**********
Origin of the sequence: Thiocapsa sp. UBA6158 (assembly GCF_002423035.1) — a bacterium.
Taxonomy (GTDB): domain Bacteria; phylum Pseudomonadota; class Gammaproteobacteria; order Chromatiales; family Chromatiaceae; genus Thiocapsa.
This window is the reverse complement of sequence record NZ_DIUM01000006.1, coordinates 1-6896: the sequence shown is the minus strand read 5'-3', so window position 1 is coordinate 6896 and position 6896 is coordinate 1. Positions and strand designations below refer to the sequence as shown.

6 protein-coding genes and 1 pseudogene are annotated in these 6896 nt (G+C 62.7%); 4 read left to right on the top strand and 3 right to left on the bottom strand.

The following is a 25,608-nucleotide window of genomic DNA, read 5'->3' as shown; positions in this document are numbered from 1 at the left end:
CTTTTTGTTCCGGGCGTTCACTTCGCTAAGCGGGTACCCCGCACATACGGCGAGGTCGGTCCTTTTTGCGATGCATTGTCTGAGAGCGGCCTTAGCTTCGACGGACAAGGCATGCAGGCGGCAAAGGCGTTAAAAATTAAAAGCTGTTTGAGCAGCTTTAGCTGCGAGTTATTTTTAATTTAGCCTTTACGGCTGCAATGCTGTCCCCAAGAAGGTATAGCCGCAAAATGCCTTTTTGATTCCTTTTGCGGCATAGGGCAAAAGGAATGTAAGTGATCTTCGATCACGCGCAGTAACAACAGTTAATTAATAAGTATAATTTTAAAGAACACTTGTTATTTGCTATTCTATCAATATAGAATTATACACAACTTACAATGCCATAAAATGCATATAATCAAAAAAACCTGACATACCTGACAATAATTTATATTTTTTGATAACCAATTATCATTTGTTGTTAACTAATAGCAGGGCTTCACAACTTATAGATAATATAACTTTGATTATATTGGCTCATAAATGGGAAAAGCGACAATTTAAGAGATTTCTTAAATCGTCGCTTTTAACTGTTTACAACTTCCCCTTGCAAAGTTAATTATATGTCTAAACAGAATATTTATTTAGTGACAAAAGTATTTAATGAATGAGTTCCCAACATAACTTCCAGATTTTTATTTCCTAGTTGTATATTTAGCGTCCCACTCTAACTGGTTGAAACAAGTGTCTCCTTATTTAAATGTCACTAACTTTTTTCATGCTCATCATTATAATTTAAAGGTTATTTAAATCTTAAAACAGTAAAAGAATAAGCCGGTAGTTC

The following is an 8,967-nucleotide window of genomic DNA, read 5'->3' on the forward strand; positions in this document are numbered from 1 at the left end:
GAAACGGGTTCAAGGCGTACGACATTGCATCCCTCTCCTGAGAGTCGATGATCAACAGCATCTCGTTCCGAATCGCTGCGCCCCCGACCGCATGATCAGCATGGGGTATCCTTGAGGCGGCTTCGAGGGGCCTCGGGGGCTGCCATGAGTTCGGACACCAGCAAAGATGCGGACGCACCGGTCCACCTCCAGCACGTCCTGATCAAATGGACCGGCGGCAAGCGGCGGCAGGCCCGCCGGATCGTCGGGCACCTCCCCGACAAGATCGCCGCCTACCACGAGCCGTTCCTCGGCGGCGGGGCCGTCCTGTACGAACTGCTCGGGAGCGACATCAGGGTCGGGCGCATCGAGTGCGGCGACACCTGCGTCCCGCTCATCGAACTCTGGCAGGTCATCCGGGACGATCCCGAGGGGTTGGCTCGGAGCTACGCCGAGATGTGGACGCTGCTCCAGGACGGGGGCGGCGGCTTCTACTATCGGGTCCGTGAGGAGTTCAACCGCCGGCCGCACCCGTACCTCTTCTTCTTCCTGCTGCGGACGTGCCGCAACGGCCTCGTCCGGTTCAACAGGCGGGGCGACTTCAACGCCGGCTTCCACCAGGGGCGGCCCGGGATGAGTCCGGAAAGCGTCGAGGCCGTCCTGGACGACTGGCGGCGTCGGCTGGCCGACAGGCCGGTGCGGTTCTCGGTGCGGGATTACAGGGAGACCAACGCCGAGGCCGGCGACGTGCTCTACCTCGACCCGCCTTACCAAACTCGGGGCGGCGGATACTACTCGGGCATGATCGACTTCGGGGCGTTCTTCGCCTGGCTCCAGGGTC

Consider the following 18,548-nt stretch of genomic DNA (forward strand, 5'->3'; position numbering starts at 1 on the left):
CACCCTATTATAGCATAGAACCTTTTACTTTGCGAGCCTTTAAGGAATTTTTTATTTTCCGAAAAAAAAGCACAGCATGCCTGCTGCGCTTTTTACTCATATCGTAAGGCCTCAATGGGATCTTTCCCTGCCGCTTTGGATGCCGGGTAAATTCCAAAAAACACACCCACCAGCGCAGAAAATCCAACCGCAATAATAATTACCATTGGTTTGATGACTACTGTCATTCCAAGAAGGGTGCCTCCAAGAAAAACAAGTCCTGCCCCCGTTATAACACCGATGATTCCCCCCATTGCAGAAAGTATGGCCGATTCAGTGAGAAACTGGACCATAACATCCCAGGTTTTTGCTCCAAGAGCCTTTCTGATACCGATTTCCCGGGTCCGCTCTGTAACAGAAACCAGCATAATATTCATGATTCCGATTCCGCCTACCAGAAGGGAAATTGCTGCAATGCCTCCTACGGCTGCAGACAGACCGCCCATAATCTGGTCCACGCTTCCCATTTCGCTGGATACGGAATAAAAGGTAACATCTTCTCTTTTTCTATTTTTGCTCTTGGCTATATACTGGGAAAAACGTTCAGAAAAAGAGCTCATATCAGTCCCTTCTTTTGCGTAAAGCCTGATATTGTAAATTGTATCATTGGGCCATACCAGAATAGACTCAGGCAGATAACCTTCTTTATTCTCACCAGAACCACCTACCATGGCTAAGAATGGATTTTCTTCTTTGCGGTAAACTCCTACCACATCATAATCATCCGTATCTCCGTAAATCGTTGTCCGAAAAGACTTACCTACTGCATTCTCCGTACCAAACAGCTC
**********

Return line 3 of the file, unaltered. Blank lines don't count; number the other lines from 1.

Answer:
This window is the reverse complement of sequence record NZ_DIUM01000006.1, coordinates 1-6896: the sequence shown is the minus strand read 5'-3', so window position 1 is coordinate 6896 and position 6896 is coordinate 1. Positions and strand designations below refer to the sequence as shown.